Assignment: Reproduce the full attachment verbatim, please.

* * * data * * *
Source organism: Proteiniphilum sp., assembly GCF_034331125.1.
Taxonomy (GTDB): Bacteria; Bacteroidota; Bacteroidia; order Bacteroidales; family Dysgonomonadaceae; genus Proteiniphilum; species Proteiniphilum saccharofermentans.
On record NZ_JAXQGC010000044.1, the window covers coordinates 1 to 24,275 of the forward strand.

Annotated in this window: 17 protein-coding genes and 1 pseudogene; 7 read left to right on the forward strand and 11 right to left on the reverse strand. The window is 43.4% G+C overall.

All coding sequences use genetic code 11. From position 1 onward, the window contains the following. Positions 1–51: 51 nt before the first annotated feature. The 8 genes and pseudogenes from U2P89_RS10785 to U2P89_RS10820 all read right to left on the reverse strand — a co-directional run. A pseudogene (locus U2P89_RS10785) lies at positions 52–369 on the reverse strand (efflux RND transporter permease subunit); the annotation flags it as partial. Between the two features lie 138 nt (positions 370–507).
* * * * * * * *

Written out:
Source organism: Proteiniphilum sp., assembly GCF_034331125.1.
Taxonomy (GTDB): Bacteria; Bacteroidota; Bacteroidia; order Bacteroidales; family Dysgonomonadaceae; genus Proteiniphilum; species Proteiniphilum saccharofermentans.
On record NZ_JAXQGC010000044.1, the window covers coordinates 1 to 24,275 of the forward strand.

Annotated in this window: 17 protein-coding genes and 1 pseudogene; 7 read left to right on the forward strand and 11 right to left on the reverse strand. The window is 43.4% G+C overall.

All coding sequences use genetic code 11. From position 1 onward, the window contains the following. Positions 1–51: 51 nt before the first annotated feature. The 8 genes and pseudogenes from U2P89_RS10785 to U2P89_RS10820 all read right to left on the reverse strand — a co-directional run. A pseudogene (locus U2P89_RS10785) lies at positions 52–369 on the reverse strand (efflux RND transporter permease subunit); the annotation flags it as partial. Between the two features lie 138 nt (positions 370–507).